Jerome Powell: (21:51)
We look at that and we see them back in the range where they were. By the way, they’ve been broadly higher than that, somewhat modestly higher than that not so many years ago at a time when inflation was still anchored at around 2%, or maybe even a little bit below. So the answer is yes, I think they are anchored and they’re at a good place right now. It’s gratifying to see them having moved up off of their pandemic lows.
Jerome Powell: (22:18)
As you know, it’s fundamental in our framework, our new framework, to assure that longer term inflation expectations are anchored at a place that is consistent with our goal. We think that’s an important reason. If inflation expectations are not anchored at a place that’s consistent with your goal, it’s not clear why you would expect to hit your goal over the longer term. So it’s important.
Speaker 1: (22:46)
Okay. Now we’ll go to James Politi with the FT.
James Politi: (22:53)
Thanks, Chair Powell. Your economic projections today forecasts 7% growth in 2022, unemployment at 4.5% and core inflation of 3%. If those conditions are achieved by the end of the year, would that constitute substantial further progress in your mind? And kind of more broadly, when you look at the sort of median forecast for interest rates in 2023 showing not one but two interest rate increases at the time, I mean, can you describe the sort of tone of the discussion and the committee? And are we really moving towards sort of a post pandemic stance? Is there a greater confidence that the recovery will be a full recovery sooner than expected?
Jerome Powell: (23:43)
Well, your first question, the judgment of when we have arrived at substantial further progress is one that the committee will make, and it would not be appropriate for me to lay out particular numbers that do or do not qualify. That that is the process that we’re beginning now at the next meeting. We will begin meeting by meeting to assess that progress and talk about what we think we’re seeing and just do all of the things that you do to sort of clarify your thinking around the process of deciding whether and how to adjust the pace and composition of asset purchases.
Jerome Powell: (24:22)
In terms of the two hikes, so let me say a couple of things, first of all, not for the first time, about the dot plot. These are, of course, individual projections. They’re not a committee forecast. They’re not a plan. And we did not actually have a discussion of whether liftoff is appropriate at any particular year because discussing liftoff now would be highly premature. It wouldn’t make any sense. If you look at the transcripts from five years ago, you’ll see that sometimes people mentioned their rate path in their interventions, often they don’t. And the last thing to say is the dots are not a great forecaster of future rate moves. It’s just because it’s so highly uncertain. There is no great forecaster of future dot. So dots to be taken with a big grain of salt.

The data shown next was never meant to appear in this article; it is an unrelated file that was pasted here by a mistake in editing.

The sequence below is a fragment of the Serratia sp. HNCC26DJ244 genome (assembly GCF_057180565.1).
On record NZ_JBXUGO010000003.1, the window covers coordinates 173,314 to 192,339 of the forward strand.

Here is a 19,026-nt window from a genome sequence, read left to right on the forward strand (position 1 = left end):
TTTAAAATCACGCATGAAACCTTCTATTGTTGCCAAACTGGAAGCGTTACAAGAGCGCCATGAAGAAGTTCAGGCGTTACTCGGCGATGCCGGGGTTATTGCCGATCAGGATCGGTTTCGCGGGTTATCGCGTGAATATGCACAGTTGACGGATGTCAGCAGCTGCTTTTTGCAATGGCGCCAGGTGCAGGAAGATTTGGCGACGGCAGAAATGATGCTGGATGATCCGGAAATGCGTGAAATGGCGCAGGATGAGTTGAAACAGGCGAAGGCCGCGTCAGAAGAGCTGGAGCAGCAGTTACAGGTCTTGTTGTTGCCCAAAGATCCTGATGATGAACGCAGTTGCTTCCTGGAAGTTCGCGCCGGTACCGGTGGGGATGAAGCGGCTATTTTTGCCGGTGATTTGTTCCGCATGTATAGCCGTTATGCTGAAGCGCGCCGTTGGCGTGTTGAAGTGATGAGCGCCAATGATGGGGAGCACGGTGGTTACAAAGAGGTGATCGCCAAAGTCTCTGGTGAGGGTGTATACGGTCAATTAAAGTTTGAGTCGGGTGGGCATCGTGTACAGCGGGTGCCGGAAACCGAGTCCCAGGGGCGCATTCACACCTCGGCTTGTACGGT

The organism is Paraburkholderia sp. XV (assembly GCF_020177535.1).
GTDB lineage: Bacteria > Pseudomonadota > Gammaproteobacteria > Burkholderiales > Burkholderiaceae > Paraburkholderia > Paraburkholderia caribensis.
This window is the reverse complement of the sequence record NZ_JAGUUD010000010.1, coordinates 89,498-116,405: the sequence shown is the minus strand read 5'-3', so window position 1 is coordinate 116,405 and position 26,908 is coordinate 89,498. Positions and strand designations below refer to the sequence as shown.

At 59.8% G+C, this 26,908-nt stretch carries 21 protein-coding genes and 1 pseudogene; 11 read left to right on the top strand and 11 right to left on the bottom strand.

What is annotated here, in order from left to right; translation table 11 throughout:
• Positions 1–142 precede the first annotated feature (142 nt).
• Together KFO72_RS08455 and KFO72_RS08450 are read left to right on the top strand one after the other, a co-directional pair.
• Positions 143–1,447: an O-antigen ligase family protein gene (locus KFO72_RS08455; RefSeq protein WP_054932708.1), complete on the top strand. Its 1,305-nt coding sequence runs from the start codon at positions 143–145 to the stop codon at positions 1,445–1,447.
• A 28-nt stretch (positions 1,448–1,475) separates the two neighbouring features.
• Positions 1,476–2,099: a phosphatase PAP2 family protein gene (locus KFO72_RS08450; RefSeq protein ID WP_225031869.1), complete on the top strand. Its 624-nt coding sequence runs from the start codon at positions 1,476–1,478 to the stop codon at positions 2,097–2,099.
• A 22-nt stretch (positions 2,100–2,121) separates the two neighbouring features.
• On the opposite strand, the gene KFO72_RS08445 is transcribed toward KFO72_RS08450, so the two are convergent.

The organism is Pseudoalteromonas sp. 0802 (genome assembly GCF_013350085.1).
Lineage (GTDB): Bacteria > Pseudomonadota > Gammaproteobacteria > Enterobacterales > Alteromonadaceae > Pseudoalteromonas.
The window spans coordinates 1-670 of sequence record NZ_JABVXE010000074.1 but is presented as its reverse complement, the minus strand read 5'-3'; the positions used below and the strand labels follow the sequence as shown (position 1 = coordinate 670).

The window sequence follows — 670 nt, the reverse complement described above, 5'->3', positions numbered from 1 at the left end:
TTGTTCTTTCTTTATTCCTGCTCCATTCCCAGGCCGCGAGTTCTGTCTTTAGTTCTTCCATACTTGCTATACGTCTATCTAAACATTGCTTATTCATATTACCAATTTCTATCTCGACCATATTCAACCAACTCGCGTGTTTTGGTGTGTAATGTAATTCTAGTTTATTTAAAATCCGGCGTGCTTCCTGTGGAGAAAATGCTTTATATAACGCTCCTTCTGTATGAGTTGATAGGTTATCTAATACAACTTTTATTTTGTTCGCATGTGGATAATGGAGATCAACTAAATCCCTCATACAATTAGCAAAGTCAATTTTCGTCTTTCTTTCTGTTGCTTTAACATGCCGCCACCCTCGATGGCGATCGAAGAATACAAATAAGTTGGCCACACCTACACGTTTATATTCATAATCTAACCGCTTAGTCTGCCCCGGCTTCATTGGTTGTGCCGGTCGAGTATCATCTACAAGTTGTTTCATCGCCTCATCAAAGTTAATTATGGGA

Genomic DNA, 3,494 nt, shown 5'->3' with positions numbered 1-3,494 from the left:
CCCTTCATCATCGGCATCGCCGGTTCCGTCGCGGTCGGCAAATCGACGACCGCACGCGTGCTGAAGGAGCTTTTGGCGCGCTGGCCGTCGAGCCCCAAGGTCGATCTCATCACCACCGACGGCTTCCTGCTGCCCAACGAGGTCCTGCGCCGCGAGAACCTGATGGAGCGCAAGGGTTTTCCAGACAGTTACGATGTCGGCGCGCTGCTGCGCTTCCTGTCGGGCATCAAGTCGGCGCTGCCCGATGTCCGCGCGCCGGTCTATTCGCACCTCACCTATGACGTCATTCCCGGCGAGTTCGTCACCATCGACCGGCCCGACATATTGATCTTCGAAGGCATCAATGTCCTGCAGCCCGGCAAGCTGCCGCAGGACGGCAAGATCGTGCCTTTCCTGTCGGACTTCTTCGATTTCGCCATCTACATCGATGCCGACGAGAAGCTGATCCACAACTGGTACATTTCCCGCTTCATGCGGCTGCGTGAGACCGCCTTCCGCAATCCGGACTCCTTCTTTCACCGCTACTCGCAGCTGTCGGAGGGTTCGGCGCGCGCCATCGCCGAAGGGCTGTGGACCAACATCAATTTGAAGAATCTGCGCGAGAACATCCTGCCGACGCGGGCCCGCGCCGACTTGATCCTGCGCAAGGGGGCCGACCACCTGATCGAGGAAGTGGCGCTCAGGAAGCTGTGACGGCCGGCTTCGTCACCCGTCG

Jerome Powell: (25:13)
However, so let me talk about this meeting. The committee spelled out, as you know, in our FMC statements, the conditions that it expects to see before an adjustment in the target range is made. And it’s outcome based. It’s not time-based. And as I mentioned, its labor market conditions consistent with maximum employment inflation at 2%, and on track to exceed 2%. In the projections, they give some sense of how participants see the economy evolving in their most likely case.
Jerome Powell: (25:42)
And honestly, the main message I would take away from the SEP is that participants, many participants, are more comfortable that the economic conditions in the committee’s forward guidance will be met somewhat sooner than previously anticipated. And that would be a welcome development. If such outcomes materialize, it means the economy will it make faster progress toward our goals.
Jerome Powell: (26:04)
So the other thing I’ll say is rate increases are really not at all the focus of the committee. The focus of the committee is the current state of the economy. But in terms of our tools, it’s about asset purchases. That’s what we’re thinking about. Liftoff is well into the future. The conditions for liftoff, we’re very far from maximum employment, for example. It’s a consideration for the future. So the near term thing is really [inaudible 00:26:31] discussion that will begin is really about the path of asset purchases. And as I mentioned, we had a discussion about that today and expect to, at future meetings, continue to see and think about our progress.
Speaker 1: (26:42)
Thank you. We’ll go to Nancy Marshall Genzer from Marketplace.
Nancy Marshall Genzer: (26:51)
Chair Powell, continuing in that vein, when you’re ready, how will you go about signaling the start of tapering when you do decide to do that?
Jerome Powell: (27:03)